From Arizona to Australia, Aboriginal politicians break new ground
Aboriginal people are exploring new territory politically, in this case within the mainstream, and on different sides of the planet.
In Australia, Ken Wyatt is “all but assured” of making history as the country’s first-ever Indigenous Lower House Member of Parliament. The recent federal election remains too close to call officially, but Australian media feel increasingly confident that Wyatt will win.
The Liberal party politico, who’s on the verge of claiming the metropolitan seat of Hasluck in the state of Western Australia, is a “respected Aboriginal health expert,” reports Perth Now. He is on record as advocating for “guaranteed parliamentary seats for Aborigin[al people].” And in an election that’s produced a razor-thin minority for whomever forms government, every MP will have some clout to wield.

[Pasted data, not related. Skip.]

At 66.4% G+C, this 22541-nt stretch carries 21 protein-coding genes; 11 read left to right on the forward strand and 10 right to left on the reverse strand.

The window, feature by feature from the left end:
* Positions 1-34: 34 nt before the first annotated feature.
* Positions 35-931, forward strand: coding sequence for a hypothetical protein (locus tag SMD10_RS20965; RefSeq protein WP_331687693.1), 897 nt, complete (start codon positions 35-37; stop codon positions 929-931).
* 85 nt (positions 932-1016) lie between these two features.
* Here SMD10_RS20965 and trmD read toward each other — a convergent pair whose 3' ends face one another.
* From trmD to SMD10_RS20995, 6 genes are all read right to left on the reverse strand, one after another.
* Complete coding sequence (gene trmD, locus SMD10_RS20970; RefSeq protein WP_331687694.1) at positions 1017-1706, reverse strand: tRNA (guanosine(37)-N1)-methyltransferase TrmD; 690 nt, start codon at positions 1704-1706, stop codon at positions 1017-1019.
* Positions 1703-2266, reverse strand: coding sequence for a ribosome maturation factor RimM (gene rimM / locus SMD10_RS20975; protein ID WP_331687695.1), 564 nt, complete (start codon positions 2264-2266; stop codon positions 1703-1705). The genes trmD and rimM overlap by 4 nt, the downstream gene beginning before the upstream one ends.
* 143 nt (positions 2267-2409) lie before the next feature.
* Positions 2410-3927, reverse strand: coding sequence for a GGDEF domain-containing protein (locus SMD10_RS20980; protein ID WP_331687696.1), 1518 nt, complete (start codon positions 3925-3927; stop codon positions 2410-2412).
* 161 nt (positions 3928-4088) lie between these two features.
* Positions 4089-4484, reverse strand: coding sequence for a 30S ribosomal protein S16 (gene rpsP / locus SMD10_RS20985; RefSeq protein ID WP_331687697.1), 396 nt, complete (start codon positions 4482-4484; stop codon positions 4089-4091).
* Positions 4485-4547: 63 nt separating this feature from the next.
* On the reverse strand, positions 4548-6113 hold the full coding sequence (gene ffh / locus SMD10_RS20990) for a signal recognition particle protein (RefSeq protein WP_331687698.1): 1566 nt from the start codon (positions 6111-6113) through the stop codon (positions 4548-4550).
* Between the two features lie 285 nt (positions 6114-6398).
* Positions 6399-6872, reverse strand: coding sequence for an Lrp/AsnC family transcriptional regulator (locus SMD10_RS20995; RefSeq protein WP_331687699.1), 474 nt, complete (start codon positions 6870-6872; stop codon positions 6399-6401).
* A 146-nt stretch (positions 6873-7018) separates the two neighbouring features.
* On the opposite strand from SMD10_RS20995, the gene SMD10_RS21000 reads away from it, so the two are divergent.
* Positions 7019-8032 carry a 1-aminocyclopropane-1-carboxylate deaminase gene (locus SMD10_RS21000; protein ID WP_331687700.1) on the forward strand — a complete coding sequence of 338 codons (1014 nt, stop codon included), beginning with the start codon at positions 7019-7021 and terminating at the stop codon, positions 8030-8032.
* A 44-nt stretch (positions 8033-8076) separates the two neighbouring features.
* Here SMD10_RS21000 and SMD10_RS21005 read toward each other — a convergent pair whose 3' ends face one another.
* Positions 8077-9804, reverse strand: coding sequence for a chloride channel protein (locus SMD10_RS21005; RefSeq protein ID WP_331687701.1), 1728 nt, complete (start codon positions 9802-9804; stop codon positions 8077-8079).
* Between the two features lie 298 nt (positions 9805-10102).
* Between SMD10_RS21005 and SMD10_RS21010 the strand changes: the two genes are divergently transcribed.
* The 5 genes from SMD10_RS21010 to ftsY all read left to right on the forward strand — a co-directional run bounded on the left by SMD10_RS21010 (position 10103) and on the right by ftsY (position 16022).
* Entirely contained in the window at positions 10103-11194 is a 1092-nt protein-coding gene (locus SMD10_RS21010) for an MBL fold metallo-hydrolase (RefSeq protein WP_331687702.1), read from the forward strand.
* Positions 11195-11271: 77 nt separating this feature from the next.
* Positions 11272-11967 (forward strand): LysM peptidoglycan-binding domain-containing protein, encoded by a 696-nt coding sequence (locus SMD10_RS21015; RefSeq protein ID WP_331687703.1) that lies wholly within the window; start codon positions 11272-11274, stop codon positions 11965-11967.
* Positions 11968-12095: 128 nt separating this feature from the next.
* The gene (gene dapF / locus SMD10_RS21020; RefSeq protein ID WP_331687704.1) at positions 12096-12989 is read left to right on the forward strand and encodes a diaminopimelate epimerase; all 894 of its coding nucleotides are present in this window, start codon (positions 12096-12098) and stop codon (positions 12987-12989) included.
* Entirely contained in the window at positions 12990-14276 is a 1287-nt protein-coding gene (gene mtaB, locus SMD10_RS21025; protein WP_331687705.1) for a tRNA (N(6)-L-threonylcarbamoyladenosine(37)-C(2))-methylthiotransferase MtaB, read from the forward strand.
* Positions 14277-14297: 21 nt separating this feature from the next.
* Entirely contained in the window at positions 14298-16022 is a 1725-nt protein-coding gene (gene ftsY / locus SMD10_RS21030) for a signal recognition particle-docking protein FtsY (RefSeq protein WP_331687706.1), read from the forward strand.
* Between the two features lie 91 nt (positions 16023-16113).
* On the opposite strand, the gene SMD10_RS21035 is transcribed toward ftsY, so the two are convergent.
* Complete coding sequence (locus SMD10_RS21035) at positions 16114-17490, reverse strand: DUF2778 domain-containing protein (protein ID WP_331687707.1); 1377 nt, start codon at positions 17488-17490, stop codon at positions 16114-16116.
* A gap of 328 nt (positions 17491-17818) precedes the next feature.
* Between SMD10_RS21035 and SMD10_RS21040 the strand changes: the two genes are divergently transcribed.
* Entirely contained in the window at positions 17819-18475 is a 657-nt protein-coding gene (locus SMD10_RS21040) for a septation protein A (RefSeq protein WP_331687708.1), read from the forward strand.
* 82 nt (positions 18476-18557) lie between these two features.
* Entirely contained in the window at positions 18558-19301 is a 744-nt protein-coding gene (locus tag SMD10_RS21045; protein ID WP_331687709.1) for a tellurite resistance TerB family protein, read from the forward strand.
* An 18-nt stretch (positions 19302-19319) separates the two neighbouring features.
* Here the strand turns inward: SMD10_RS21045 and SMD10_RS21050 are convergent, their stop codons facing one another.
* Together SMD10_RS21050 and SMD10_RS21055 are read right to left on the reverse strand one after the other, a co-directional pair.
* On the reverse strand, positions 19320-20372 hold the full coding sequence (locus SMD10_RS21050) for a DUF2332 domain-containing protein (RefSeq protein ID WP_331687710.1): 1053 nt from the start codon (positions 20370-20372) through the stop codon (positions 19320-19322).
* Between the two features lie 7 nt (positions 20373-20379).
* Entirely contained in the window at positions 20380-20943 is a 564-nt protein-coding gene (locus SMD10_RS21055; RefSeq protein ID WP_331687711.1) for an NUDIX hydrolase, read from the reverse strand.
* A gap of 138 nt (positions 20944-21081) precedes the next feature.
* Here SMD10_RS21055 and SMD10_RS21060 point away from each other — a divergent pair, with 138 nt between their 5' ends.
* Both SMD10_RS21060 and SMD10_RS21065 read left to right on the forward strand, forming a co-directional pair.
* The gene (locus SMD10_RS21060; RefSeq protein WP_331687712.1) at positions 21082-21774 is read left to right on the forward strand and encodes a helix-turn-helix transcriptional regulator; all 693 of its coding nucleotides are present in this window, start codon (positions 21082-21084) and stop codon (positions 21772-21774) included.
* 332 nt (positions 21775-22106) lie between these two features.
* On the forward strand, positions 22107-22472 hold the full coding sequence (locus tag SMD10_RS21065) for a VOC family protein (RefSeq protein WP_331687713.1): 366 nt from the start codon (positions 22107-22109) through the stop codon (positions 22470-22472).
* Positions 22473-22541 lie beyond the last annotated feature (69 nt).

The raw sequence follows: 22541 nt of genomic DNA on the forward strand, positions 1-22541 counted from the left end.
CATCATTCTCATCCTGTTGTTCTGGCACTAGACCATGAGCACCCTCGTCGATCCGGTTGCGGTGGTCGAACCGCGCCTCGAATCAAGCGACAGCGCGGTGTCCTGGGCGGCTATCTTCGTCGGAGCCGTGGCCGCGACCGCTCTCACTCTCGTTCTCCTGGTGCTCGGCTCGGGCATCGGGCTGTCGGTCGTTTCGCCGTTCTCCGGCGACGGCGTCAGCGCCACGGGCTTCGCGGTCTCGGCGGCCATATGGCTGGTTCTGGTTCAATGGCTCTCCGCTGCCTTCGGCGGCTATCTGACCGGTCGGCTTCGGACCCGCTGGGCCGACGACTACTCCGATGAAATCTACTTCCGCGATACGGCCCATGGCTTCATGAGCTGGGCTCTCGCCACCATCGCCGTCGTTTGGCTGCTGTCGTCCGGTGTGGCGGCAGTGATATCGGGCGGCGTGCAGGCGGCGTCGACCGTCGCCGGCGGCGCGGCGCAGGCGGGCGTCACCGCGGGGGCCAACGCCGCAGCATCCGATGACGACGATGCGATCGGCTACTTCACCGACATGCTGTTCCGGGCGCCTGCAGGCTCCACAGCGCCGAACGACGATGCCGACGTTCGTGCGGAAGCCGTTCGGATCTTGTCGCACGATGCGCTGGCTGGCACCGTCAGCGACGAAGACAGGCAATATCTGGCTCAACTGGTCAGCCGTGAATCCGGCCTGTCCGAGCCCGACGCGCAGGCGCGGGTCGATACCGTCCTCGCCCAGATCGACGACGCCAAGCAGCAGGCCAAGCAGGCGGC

Meanwhile, on the North American continent, Jack Jackson, Jr., was just elected to the Arizona State Senate as a member of the Democratic Party.
As his bio reveals, the openly-gay member of the Navajo Nation is no stranger to politics: he formerly served as a Representative to the Arizona State House. Refreshingly, a cursory search of media coverage on the Internet came up with nary a piece of controversy over Jackson Jr.’s sexual orientation. Which is as it should be.
Congrats to both men for their historic achievements.